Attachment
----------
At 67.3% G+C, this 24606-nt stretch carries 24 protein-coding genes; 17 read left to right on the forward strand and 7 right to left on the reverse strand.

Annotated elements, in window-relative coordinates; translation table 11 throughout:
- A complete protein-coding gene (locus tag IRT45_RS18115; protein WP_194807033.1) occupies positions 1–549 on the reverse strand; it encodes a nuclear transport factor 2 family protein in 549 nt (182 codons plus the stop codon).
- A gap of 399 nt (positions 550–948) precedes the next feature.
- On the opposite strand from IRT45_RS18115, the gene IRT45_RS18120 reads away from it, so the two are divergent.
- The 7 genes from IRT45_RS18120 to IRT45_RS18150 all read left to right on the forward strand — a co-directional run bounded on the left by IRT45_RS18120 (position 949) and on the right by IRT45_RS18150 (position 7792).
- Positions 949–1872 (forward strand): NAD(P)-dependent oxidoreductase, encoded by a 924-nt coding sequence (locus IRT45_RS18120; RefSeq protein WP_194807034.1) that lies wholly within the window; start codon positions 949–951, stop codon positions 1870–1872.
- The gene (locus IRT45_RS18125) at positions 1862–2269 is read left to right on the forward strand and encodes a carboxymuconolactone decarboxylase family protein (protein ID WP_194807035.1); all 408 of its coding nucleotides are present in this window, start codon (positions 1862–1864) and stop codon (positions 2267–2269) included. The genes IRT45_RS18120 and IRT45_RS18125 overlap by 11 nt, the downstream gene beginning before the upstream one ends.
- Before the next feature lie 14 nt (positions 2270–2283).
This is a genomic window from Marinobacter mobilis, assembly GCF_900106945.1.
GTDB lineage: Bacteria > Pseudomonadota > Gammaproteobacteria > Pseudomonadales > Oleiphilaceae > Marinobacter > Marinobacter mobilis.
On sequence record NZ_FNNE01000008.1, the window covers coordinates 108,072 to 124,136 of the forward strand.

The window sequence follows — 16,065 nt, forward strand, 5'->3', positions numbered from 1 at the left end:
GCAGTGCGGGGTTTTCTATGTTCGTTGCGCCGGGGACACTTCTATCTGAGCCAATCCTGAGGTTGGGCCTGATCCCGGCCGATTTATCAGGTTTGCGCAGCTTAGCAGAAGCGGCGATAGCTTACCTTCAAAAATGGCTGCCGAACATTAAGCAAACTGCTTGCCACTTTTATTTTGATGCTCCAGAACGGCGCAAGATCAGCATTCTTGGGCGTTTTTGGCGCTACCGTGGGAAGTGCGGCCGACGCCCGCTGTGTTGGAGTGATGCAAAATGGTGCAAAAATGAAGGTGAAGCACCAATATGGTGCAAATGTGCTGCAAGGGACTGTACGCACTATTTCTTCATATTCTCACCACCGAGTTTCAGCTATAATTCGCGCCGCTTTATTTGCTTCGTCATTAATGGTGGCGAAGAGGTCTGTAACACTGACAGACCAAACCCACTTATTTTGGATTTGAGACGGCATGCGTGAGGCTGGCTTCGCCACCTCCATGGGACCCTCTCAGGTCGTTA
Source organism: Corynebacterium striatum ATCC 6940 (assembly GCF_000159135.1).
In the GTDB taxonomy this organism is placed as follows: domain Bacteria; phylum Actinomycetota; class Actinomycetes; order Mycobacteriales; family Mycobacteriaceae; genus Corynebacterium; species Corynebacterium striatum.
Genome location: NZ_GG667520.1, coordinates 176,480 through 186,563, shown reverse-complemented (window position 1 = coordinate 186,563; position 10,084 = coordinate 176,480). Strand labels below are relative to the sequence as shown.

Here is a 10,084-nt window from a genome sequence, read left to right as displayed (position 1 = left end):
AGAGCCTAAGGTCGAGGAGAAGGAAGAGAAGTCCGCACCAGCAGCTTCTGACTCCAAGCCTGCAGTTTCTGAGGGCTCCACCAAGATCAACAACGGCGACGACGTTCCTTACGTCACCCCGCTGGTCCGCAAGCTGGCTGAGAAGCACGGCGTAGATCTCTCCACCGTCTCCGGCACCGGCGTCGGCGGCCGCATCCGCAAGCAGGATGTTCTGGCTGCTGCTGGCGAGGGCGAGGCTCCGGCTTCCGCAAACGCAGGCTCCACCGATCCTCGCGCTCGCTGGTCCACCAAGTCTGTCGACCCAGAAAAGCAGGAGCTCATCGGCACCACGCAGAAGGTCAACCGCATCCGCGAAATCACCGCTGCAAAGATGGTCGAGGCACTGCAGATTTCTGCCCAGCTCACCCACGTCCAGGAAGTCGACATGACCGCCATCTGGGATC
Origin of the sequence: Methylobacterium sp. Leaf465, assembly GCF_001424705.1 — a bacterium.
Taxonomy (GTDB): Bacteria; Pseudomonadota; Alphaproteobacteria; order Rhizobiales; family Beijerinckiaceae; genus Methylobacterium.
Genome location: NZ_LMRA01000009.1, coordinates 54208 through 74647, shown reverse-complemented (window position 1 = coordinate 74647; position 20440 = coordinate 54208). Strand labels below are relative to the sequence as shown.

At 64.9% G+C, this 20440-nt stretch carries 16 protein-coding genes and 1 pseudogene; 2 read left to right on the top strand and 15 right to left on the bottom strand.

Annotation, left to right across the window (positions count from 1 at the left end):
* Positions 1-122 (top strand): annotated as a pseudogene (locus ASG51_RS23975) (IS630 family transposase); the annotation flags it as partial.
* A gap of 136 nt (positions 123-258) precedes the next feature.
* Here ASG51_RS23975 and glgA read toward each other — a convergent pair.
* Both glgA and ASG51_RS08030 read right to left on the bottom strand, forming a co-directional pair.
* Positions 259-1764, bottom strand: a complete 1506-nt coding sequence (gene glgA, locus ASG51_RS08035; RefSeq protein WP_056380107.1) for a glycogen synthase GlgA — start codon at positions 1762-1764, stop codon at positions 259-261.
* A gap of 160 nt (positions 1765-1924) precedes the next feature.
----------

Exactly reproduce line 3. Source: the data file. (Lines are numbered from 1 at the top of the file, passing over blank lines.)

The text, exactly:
- A complete protein-coding gene (locus tag IRT45_RS18115; protein WP_194807033.1) occupies positions 1–549 on the reverse strand; it encodes a nuclear transport factor 2 family protein in 549 nt (182 codons plus the stop codon).